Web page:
Summary: Change is possible...we can be different.

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Text: Job 14:14, John 3:3-5

I. The Possibility of Change

A. Two Questions

I’d like to ask you two questions this morning, and the first question is this:

Have you ever gotten up and wished things could be different? I mean, have you ever thought about some problem in your building, your neighborhood, in your community…and wished that it could change? Well, it can. Bad things can be changed. Difficult circumstances can be changed for good. Things that look hopeless can sometimes be altered entirely when they are met with people who bring an infusion of hope.

You see, people can make a difference. You might think that’s a strange statement to open a Sunday morning message with, but its true none-the-less. People can make a difference. You can bring change…good and lasting change…to your world and the world around you. You can be a change-agent!

Stories abound of those people who grew tired of things as they were, and decided that they were going to help make things different…better. There are neighborhoods in cities that were havens of drugs, riddled with violence…and then ordinary people got sick and tired of things as they were. I read of one grandmother who began to plant flowers outside of her home…of citizens who began to scrub graffiti from walls…even of groups of citizens who began putting reverse pressure on drug dealers, eventually driving them out. And in all of the stories like these I’m left with a feeling of hope, and a feeling of certainty that people can make a difference. You can be a change-agent!

Being a change agent is a power that’s granted by God. When God first created humanity, He gave to human beings authority over their environment. That authority means that human beings are granted the right and responsibility by God to effect change in their world. Bringing change is nothing less than humanity’s manifestation of the creative power of God…it is us exercising the vestigial remnants of the Divine nature that created us. The desire to change things and the ability to engage ourselves in the process of change is God given. People can make a difference, and you can be a change-agent.

Now I’d like to ask you the second question. It’s similar to the first, only the focus of the question is different. I’ve already asked you if you’ve ever wished things could be different, if you’ve ever wished that things could change. Now I’d like to ask you this:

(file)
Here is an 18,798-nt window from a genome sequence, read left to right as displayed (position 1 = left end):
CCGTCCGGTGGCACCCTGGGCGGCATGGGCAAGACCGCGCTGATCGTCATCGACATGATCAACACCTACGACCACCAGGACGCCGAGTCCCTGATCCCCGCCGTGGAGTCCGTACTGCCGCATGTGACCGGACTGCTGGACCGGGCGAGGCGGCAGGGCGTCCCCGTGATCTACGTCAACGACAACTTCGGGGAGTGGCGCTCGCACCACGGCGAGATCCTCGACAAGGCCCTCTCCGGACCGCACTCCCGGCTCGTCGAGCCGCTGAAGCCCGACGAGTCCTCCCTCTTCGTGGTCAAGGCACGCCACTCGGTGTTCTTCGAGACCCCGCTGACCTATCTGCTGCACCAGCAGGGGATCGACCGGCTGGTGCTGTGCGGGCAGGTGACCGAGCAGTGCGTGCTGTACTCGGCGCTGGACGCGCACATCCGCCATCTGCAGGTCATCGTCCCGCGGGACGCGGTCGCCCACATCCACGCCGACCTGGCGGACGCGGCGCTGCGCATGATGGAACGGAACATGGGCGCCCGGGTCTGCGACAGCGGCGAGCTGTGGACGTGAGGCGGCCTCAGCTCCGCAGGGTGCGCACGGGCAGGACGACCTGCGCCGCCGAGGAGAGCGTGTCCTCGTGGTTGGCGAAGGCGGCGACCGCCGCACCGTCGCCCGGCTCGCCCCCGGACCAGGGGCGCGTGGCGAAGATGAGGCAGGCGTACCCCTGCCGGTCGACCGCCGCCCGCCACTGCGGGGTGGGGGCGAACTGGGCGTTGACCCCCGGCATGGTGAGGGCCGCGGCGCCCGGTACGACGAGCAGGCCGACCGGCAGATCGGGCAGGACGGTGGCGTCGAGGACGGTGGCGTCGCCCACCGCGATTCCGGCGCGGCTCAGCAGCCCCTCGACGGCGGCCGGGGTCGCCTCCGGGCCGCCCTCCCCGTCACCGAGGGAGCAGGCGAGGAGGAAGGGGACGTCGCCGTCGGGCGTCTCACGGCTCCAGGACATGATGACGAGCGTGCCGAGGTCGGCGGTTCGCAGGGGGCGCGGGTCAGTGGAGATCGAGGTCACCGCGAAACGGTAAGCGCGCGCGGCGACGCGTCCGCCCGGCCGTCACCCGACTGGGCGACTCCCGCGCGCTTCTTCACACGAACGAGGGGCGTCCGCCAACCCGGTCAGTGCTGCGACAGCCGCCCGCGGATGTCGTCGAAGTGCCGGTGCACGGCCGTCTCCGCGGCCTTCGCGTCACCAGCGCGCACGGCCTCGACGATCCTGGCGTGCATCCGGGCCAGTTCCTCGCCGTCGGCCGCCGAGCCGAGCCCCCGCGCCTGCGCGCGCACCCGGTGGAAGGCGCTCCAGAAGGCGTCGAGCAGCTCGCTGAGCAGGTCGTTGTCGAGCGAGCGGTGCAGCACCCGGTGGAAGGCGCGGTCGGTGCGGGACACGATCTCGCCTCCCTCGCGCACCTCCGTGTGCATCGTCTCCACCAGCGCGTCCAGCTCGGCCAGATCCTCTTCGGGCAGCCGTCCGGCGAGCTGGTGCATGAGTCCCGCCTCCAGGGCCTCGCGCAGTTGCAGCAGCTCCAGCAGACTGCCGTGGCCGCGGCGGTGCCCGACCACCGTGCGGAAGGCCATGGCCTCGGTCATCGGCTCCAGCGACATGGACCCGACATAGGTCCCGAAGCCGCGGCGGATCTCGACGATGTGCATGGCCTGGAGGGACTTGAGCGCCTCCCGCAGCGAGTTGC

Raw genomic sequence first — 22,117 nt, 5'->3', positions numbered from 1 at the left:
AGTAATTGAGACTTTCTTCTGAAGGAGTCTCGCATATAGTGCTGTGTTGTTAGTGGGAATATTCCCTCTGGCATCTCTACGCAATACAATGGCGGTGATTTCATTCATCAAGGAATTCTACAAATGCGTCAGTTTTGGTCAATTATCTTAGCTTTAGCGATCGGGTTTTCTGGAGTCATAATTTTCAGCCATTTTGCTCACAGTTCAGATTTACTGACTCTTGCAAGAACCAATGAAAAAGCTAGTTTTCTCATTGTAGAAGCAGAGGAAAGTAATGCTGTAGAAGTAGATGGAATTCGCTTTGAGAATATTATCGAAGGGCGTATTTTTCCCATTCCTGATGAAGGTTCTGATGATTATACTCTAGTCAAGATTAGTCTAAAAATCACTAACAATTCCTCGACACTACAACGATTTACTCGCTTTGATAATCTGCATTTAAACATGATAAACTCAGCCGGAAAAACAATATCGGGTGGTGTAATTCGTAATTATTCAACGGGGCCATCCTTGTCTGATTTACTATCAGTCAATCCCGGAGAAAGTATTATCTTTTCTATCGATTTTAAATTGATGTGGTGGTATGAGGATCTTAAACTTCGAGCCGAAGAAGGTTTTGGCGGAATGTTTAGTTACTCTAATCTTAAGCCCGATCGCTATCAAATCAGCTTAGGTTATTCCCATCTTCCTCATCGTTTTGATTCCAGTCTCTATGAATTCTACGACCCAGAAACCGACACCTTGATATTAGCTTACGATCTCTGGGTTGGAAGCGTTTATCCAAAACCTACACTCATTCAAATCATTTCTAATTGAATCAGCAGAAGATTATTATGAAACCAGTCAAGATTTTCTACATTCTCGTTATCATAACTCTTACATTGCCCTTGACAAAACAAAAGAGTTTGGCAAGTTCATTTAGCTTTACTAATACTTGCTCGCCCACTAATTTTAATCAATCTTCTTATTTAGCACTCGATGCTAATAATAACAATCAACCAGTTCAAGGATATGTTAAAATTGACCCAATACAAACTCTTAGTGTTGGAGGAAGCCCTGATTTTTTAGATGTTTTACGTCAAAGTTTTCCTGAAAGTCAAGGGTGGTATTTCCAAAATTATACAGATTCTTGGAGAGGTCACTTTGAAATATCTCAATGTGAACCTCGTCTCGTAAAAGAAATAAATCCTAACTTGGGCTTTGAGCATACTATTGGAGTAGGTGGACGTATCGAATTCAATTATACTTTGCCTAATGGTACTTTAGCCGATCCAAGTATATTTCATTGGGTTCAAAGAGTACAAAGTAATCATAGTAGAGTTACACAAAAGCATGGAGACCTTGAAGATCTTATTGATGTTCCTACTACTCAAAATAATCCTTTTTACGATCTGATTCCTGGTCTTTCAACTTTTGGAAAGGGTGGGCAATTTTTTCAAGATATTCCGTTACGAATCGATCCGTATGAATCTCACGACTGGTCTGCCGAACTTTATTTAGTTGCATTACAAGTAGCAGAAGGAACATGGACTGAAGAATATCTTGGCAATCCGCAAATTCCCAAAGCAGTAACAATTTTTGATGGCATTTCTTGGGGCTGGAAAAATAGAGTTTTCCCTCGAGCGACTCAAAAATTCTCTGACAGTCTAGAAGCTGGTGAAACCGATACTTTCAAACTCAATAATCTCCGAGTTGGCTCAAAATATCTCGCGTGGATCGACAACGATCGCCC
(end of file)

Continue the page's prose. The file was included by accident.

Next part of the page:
Have you ever gotten up in the morning and wished that you could be different? Have you ever experienced the realization that you weren’t very happy with yourself as you were, and that there were things you wanted desperately to alter about your life? Have you ever reached the place where you looked yourself in the mirror and thought, “I don’t like you very much. I don’t like the person you’ve become. I don’t like the way you act. I don’t like the way you treat other people. And I don’t like the way you feel inside.” Have you ever looked yourself in the mirror and wished that you could change?

Now I don’t know most of you very well at all. I can’t read your minds, and I make no profession to speak prophetically about this. But I am pretty familiar with human nature, and I could hazard a guess that most of us at some time or other have deeply wished that we could be different, that we could change.

B. Mixed Messages

But one of the great frustrations of this desire is that we are constantly inundated by mixed messages about the subject of change. On one hand we’re told constantly of the value of our contribution, how we can be change agents, and of how we can make a difference. Community associations, non-governmental organizations, social agencies, and religious groups all rely in large part on volunteers to conduct their operations. And these volunteers are often motivated by this powerful message of hope; you can make a difference!

On the other hand, we receive this other signal loud and clear; it’s the signal that tells you that you…you as a person…CAN’T change. Whatever changes that groups or individuals can effect in the world around them, whatever alterations that people can make in their environment, that the most significant and important change of all is denied to us. We’re told that the ability to change ourselves, to alter our own natures, is beyond us. We’re told that while we can and should bring needed change to our external world when the circumstances demand it, our fundamental natures are beyond any such action.

It’s just another extension of the old debate between free will and scientific determinism. And the frustrating, hopeless, and cynical balance we seem to have struck is that while we are free to change our environment, we remain forever bound to genetic predispositions and societal influences when it comes to changing ourselves. Things may be different, but you will never really be different. Things may change, but you can’t.

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